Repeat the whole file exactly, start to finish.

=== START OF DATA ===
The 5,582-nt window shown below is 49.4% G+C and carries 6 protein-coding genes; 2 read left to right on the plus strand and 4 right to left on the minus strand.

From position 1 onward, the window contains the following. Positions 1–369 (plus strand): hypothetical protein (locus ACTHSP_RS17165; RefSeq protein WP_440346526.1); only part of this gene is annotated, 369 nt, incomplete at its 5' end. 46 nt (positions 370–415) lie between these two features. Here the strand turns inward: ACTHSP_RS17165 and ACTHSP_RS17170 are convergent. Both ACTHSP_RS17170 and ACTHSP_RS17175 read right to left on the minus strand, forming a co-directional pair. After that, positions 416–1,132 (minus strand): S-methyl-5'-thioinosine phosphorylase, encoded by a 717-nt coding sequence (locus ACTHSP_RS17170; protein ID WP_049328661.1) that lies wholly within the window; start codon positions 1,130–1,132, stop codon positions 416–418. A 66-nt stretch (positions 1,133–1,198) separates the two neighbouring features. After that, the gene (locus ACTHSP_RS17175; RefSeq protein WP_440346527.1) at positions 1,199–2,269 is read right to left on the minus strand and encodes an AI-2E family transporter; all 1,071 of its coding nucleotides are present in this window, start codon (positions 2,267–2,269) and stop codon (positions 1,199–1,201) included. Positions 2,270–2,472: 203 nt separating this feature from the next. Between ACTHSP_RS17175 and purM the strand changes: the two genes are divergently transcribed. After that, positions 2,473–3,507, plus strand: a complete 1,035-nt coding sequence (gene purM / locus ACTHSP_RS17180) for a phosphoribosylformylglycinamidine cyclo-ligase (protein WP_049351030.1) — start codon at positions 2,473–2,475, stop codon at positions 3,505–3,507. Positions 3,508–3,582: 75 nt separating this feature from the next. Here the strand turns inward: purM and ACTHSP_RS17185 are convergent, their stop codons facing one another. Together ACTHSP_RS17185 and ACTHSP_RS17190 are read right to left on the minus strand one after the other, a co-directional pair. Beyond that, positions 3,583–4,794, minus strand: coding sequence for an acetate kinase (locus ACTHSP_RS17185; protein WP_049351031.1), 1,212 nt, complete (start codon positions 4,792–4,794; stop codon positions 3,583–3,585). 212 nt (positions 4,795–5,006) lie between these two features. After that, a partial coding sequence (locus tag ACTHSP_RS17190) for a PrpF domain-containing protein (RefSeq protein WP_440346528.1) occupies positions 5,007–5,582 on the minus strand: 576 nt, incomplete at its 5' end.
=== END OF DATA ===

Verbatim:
The 5,582-nt window shown below is 49.4% G+C and carries 6 protein-coding genes; 2 read left to right on the plus strand and 4 right to left on the minus strand.

From position 1 onward, the window contains the following. Positions 1–369 (plus strand): hypothetical protein (locus ACTHSP_RS17165; RefSeq protein WP_440346526.1); only part of this gene is annotated, 369 nt, incomplete at its 5' end. 46 nt (positions 370–415) lie between these two features. Here the strand turns inward: ACTHSP_RS17165 and ACTHSP_RS17170 are convergent. Both ACTHSP_RS17170 and ACTHSP_RS17175 read right to left on the minus strand, forming a co-directional pair. After that, positions 416–1,132 (minus strand): S-methyl-5'-thioinosine phosphorylase, encoded by a 717-nt coding sequence (locus ACTHSP_RS17170; protein ID WP_049328661.1) that lies wholly within the window; start codon positions 1,130–1,132, stop codon positions 416–418. A 66-nt stretch (positions 1,133–1,198) separates the two neighbouring features. After that, the gene (locus ACTHSP_RS17175; RefSeq protein WP_440346527.1) at positions 1,199–2,269 is read right to left on the minus strand and encodes an AI-2E family transporter; all 1,071 of its coding nucleotides are present in this window, start codon (positions 2,267–2,269) and stop codon (positions 1,199–1,201) included. Positions 2,270–2,472: 203 nt separating this feature from the next. Between ACTHSP_RS17175 and purM the strand changes: the two genes are divergently transcribed. After that, positions 2,473–3,507, plus strand: a complete 1,035-nt coding sequence (gene purM / locus ACTHSP_RS17180) for a phosphoribosylformylglycinamidine cyclo-ligase (protein WP_049351030.1) — start codon at positions 2,473–2,475, stop codon at positions 3,505–3,507. Positions 3,508–3,582: 75 nt separating this feature from the next. Here the strand turns inward: purM and ACTHSP_RS17185 are convergent, their stop codons facing one another. Together ACTHSP_RS17185 and ACTHSP_RS17190 are read right to left on the minus strand one after the other, a co-directional pair. Beyond that, positions 3,583–4,794, minus strand: coding sequence for an acetate kinase (locus ACTHSP_RS17185; protein WP_049351031.1), 1,212 nt, complete (start codon positions 4,792–4,794; stop codon positions 3,583–3,585). 212 nt (positions 4,795–5,006) lie between these two features. After that, a partial coding sequence (locus tag ACTHSP_RS17190) for a PrpF domain-containing protein (RefSeq protein WP_440346528.1) occupies positions 5,007–5,582 on the minus strand: 576 nt, incomplete at its 5' end.